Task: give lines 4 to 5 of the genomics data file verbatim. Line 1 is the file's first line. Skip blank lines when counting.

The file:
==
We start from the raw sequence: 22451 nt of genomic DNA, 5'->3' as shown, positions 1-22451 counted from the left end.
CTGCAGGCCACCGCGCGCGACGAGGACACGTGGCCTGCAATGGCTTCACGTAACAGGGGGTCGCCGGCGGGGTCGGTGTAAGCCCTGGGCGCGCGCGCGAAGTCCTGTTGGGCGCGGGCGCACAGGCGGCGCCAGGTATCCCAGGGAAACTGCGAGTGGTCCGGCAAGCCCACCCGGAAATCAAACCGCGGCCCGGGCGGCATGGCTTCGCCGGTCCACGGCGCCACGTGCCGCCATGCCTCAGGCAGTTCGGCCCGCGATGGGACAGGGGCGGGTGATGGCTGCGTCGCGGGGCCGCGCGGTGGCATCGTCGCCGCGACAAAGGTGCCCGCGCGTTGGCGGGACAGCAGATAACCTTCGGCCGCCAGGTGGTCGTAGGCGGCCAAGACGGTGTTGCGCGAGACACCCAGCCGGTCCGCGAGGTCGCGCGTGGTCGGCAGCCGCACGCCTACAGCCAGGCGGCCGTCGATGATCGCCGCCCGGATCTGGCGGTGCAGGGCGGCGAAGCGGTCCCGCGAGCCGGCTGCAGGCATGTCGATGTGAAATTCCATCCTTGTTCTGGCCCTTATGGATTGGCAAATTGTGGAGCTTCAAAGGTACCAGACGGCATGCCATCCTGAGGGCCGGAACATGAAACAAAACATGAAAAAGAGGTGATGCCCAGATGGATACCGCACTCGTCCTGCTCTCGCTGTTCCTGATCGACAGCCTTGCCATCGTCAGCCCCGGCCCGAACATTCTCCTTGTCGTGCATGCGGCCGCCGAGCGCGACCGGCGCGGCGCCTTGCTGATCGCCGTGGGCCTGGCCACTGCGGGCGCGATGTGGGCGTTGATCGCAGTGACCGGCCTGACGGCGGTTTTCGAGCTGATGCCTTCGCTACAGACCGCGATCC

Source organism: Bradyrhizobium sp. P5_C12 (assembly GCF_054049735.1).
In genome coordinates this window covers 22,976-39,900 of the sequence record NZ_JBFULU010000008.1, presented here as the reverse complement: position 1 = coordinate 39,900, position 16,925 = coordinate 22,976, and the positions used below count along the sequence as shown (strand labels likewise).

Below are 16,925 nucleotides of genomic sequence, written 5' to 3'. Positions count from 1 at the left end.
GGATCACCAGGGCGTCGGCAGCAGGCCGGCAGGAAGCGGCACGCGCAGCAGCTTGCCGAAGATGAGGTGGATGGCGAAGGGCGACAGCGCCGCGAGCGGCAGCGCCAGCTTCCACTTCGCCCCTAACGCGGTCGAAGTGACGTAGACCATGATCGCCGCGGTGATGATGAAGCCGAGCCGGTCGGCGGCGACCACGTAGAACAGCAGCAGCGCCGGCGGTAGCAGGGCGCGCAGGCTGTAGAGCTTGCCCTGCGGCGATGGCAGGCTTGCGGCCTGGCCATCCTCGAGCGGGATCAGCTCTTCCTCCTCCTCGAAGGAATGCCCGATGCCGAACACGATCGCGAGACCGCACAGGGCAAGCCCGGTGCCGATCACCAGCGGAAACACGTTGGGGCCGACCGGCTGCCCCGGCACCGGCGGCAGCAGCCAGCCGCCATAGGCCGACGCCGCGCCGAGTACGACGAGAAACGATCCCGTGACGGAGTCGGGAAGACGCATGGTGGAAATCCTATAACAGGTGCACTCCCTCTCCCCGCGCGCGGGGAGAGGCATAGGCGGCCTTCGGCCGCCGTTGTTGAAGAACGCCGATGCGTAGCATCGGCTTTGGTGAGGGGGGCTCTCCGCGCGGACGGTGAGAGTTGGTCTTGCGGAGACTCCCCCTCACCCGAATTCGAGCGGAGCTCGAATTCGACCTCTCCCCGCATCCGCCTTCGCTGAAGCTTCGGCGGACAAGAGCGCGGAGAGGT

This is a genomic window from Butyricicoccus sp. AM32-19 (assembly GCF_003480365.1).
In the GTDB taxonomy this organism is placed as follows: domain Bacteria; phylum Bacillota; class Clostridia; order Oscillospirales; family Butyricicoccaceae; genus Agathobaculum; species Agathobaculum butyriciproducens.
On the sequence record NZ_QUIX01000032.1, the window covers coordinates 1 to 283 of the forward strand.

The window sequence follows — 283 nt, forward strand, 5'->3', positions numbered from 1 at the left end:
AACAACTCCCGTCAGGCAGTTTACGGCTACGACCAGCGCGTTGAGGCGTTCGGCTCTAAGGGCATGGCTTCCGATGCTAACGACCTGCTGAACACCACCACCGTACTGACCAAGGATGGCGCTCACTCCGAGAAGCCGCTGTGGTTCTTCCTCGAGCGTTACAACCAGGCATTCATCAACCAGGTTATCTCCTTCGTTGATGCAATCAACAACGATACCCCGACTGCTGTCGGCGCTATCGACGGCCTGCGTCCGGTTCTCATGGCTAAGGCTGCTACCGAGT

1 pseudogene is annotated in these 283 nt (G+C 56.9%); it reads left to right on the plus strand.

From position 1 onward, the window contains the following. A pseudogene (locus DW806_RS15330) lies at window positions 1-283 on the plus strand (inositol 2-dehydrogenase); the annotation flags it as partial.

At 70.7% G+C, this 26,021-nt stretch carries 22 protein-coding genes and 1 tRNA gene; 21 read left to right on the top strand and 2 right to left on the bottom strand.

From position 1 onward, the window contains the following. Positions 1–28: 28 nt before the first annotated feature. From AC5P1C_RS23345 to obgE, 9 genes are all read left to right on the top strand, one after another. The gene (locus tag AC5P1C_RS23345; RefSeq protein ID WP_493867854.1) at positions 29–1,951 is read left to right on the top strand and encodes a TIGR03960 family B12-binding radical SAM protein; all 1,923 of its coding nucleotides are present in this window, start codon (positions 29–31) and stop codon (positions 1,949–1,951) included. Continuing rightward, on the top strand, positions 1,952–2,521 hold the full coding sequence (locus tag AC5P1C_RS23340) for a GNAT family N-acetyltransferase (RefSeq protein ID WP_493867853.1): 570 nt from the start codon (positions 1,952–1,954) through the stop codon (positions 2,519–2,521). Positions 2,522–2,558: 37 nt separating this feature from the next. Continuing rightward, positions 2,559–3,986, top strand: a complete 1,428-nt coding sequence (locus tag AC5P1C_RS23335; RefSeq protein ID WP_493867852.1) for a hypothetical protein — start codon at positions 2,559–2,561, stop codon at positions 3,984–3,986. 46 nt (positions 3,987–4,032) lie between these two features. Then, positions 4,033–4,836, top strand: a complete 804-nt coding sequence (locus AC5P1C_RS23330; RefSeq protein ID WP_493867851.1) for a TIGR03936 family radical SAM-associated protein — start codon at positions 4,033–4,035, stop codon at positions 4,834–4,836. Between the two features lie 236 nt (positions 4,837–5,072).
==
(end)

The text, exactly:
In genome coordinates this window covers 22,976-39,900 of the sequence record NZ_JBFULU010000008.1, presented here as the reverse complement: position 1 = coordinate 39,900, position 16,925 = coordinate 22,976, and the positions used below count along the sequence as shown (strand labels likewise).

Below are 16,925 nucleotides of genomic sequence, written 5' to 3'. Positions count from 1 at the left end.